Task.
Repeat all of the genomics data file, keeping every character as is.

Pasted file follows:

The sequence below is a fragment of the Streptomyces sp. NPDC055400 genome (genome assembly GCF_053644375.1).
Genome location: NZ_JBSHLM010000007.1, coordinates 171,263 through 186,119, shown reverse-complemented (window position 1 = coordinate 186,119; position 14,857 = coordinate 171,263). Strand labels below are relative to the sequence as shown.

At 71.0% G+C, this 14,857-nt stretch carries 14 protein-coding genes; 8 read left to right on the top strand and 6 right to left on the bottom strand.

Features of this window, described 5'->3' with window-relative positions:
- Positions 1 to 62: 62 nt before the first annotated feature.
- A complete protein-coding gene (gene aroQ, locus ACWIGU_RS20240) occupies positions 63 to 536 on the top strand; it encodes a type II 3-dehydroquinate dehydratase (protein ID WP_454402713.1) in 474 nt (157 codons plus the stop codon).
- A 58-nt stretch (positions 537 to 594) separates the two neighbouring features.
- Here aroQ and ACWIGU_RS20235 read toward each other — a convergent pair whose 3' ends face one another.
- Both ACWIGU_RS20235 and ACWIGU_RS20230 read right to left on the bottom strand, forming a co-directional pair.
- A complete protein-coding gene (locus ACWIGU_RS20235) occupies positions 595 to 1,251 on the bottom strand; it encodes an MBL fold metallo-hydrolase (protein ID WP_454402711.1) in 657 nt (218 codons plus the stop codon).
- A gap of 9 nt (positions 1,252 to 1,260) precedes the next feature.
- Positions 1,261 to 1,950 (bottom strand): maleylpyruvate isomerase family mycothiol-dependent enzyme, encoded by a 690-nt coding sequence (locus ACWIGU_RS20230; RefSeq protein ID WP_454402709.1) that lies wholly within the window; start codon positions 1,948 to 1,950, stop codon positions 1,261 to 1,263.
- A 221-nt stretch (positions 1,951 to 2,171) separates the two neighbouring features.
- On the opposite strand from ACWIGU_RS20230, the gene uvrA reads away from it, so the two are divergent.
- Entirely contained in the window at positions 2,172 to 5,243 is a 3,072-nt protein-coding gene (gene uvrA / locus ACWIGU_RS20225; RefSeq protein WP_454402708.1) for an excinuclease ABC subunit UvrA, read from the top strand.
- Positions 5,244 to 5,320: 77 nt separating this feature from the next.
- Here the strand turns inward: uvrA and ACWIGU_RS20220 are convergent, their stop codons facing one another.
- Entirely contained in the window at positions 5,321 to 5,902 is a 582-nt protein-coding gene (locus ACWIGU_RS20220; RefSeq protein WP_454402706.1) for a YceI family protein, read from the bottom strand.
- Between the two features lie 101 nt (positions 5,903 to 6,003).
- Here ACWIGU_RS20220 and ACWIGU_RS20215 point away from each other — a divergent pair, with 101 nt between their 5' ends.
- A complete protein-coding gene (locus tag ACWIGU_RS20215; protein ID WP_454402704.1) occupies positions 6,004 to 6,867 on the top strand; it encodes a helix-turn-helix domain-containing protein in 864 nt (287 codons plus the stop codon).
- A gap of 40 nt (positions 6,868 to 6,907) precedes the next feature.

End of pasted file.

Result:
The sequence below is a fragment of the Streptomyces sp. NPDC055400 genome (genome assembly GCF_053644375.1).
Genome location: NZ_JBSHLM010000007.1, coordinates 171,263 through 186,119, shown reverse-complemented (window position 1 = coordinate 186,119; position 14,857 = coordinate 171,263). Strand labels below are relative to the sequence as shown.

At 71.0% G+C, this 14,857-nt stretch carries 14 protein-coding genes; 8 read left to right on the top strand and 6 right to left on the bottom strand.

Features of this window, described 5'->3' with window-relative positions:
- Positions 1 to 62: 62 nt before the first annotated feature.
- A complete protein-coding gene (gene aroQ, locus ACWIGU_RS20240) occupies positions 63 to 536 on the top strand; it encodes a type II 3-dehydroquinate dehydratase (protein ID WP_454402713.1) in 474 nt (157 codons plus the stop codon).
- A 58-nt stretch (positions 537 to 594) separates the two neighbouring features.
- Here aroQ and ACWIGU_RS20235 read toward each other — a convergent pair whose 3' ends face one another.
- Both ACWIGU_RS20235 and ACWIGU_RS20230 read right to left on the bottom strand, forming a co-directional pair.
- A complete protein-coding gene (locus ACWIGU_RS20235) occupies positions 595 to 1,251 on the bottom strand; it encodes an MBL fold metallo-hydrolase (protein ID WP_454402711.1) in 657 nt (218 codons plus the stop codon).
- A gap of 9 nt (positions 1,252 to 1,260) precedes the next feature.
- Positions 1,261 to 1,950 (bottom strand): maleylpyruvate isomerase family mycothiol-dependent enzyme, encoded by a 690-nt coding sequence (locus ACWIGU_RS20230; RefSeq protein ID WP_454402709.1) that lies wholly within the window; start codon positions 1,948 to 1,950, stop codon positions 1,261 to 1,263.
- A 221-nt stretch (positions 1,951 to 2,171) separates the two neighbouring features.
- On the opposite strand from ACWIGU_RS20230, the gene uvrA reads away from it, so the two are divergent.
- Entirely contained in the window at positions 2,172 to 5,243 is a 3,072-nt protein-coding gene (gene uvrA / locus ACWIGU_RS20225; RefSeq protein WP_454402708.1) for an excinuclease ABC subunit UvrA, read from the top strand.
- Positions 5,244 to 5,320: 77 nt separating this feature from the next.
- Here the strand turns inward: uvrA and ACWIGU_RS20220 are convergent, their stop codons facing one another.
- Entirely contained in the window at positions 5,321 to 5,902 is a 582-nt protein-coding gene (locus ACWIGU_RS20220; RefSeq protein WP_454402706.1) for a YceI family protein, read from the bottom strand.
- Between the two features lie 101 nt (positions 5,903 to 6,003).
- Here ACWIGU_RS20220 and ACWIGU_RS20215 point away from each other — a divergent pair, with 101 nt between their 5' ends.
- A complete protein-coding gene (locus tag ACWIGU_RS20215; protein ID WP_454402704.1) occupies positions 6,004 to 6,867 on the top strand; it encodes a helix-turn-helix domain-containing protein in 864 nt (287 codons plus the stop codon).
- A gap of 40 nt (positions 6,868 to 6,907) precedes the next feature.